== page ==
Review by Darlene McGarrity, images provided by Aboleth
Benthos is the debut album from Aboleth and is a dynamite ten tracks of heart grabbing, sludgy dominance. Aboleths are evil eel-like monsters in the Dungeons and Dragons mythos. This Aboleth, however, hails from Los Angeles and is bursting with such a stripped down talent it’s easy to assume listeners will hear more from this blues metal band in coming years.
Blues metal is a fickle thing. It’s been called stoner metal, sludge metal, about ten other things and has been done well by bands like Orange Goblin, Electric Wizard, and Black Sabbath, the band that arguably founded the genre. And while they all have a lot in common as far as chunky bass lines and down tuned grooves, they lack one component that makes Aboleth reign high on the blues metal list: a female front.
There are only three people in the band: Brigitte Roka on vocals, Boll3t on Drums, and finally Collyn McCoy on Baguitar. Listening to this album gives such a sense of awe in instruments and talent that it’s surprising to learn there are only three members. Roka (who also is the cover artist) and her whiskey-soaked vocals are reminiscent of Janis Joplin. The ping-ponging from high and sultry to scratchy and guttural to howling in the space of a note is impressive at the very least.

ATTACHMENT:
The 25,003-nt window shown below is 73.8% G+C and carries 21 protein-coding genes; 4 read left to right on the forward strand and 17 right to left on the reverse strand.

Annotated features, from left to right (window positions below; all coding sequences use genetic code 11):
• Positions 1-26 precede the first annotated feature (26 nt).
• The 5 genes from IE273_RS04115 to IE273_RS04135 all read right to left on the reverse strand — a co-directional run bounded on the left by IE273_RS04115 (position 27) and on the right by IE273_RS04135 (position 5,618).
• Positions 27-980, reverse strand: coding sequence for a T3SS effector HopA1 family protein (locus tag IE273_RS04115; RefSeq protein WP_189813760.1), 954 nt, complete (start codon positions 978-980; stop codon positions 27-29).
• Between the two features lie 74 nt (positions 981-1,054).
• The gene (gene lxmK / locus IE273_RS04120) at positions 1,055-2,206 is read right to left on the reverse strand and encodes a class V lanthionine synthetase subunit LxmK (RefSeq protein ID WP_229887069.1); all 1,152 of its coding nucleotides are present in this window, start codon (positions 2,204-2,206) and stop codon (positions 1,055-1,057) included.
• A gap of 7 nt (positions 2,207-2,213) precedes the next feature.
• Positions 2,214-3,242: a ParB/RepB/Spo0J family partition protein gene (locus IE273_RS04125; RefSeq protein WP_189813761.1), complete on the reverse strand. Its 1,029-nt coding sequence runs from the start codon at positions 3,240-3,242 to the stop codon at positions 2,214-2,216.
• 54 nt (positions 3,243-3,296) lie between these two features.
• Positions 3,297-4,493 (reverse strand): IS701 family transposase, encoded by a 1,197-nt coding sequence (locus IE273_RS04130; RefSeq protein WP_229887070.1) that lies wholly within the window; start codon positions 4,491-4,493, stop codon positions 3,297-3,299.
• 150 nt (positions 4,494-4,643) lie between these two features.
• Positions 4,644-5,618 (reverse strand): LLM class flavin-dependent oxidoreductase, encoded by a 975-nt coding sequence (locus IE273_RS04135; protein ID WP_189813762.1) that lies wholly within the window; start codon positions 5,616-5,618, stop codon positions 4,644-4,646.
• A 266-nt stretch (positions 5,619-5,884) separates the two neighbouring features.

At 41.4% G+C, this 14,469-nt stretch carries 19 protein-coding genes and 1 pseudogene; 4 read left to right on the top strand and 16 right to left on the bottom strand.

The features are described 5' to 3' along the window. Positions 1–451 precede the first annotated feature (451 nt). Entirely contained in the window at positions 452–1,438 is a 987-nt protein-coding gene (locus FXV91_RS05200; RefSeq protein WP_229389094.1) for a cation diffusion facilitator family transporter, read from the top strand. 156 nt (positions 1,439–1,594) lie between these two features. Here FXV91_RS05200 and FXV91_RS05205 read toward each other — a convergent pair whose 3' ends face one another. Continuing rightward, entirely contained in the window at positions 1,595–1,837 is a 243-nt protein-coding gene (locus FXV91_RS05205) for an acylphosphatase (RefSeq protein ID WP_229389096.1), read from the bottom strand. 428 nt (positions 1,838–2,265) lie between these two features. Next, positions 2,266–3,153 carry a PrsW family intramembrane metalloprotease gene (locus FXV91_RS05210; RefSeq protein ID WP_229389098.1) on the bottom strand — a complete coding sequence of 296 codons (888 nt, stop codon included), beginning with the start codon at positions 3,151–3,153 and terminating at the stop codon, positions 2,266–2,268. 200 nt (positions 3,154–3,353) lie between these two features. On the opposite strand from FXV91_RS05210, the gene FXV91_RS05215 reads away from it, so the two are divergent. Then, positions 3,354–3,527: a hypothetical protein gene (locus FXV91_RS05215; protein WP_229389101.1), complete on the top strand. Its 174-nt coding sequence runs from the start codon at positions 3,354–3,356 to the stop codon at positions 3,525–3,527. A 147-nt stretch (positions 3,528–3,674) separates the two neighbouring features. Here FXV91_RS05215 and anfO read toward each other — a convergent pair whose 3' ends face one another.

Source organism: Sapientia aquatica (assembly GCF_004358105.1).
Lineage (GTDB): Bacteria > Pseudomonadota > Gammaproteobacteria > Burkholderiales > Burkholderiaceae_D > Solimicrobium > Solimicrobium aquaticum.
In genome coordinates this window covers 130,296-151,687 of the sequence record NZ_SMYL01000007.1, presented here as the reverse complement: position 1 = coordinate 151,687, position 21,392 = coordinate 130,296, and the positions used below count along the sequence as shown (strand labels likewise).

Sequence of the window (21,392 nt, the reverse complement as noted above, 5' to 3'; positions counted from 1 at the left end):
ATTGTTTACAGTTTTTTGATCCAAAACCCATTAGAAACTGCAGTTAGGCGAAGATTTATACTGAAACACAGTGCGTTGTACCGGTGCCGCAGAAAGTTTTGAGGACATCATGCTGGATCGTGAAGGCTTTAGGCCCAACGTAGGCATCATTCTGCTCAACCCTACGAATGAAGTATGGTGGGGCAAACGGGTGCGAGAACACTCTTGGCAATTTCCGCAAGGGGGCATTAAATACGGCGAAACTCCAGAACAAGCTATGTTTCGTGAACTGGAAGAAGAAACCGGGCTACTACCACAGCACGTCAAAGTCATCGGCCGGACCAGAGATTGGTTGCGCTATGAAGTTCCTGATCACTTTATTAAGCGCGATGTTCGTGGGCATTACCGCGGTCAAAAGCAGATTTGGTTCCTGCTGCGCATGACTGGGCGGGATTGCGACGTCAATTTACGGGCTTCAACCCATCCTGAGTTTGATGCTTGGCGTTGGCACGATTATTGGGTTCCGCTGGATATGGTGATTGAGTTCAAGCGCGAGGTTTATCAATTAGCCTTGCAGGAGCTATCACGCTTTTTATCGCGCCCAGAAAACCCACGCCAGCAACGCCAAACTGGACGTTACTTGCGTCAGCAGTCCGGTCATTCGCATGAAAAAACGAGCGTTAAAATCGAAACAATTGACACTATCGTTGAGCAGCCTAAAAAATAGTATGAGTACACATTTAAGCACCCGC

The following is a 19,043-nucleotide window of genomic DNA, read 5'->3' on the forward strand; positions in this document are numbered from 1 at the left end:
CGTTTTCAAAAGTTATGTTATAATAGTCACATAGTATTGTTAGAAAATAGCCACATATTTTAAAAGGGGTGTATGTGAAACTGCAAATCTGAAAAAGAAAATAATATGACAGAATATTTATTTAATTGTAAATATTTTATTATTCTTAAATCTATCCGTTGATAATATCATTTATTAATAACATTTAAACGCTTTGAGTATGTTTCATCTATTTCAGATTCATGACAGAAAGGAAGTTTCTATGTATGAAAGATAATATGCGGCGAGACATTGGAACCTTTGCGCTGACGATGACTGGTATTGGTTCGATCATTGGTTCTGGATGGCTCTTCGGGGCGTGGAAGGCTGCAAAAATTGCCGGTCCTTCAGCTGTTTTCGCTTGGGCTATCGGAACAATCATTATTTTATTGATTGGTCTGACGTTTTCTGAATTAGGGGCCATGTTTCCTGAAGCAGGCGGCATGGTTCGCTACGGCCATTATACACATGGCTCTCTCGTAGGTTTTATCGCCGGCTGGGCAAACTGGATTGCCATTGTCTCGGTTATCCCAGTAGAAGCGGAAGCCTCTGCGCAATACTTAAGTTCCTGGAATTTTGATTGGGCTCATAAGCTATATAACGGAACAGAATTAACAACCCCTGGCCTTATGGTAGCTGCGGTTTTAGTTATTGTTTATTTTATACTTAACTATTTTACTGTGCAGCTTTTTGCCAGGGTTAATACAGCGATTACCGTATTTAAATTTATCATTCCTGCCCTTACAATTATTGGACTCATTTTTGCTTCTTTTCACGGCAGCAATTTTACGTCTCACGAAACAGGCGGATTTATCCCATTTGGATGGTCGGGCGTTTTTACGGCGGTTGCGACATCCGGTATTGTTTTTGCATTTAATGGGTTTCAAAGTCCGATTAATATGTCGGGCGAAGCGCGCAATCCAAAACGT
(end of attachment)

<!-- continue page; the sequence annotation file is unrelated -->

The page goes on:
These are good, solid songs that have potential for being timeless. “Fork in the Road” oozes that side-of-the-dirt-road charm with a slow tempo to start and then bursting into a double tempo all the while holding tight to that liquid grit. “Black Box” has a sort of Danzig-esque vibe to it at first with Roka’s voice in a low croon complimented by that tangy Baguitar. And finally, “Wytches” is anthemic for the first ninety seconds with mostly drums and chanting the chorus which just keeps amping up. It’s definitely a smart choice for ending an album. Kind of like a “Whoa, it’s over?” This of course leaves no choice but to hit that play button again and give it another listen.
There are a few debut albums out there that could sit comfortable in a Top Twenty and Benthos should be on one somewhere. It would be no surprise to start seeing their name pop up as openers for bands like Orange Goblin, Electric Wizard, and Mastodon; maybe even the famed Corrosion of Conformity or Clutch.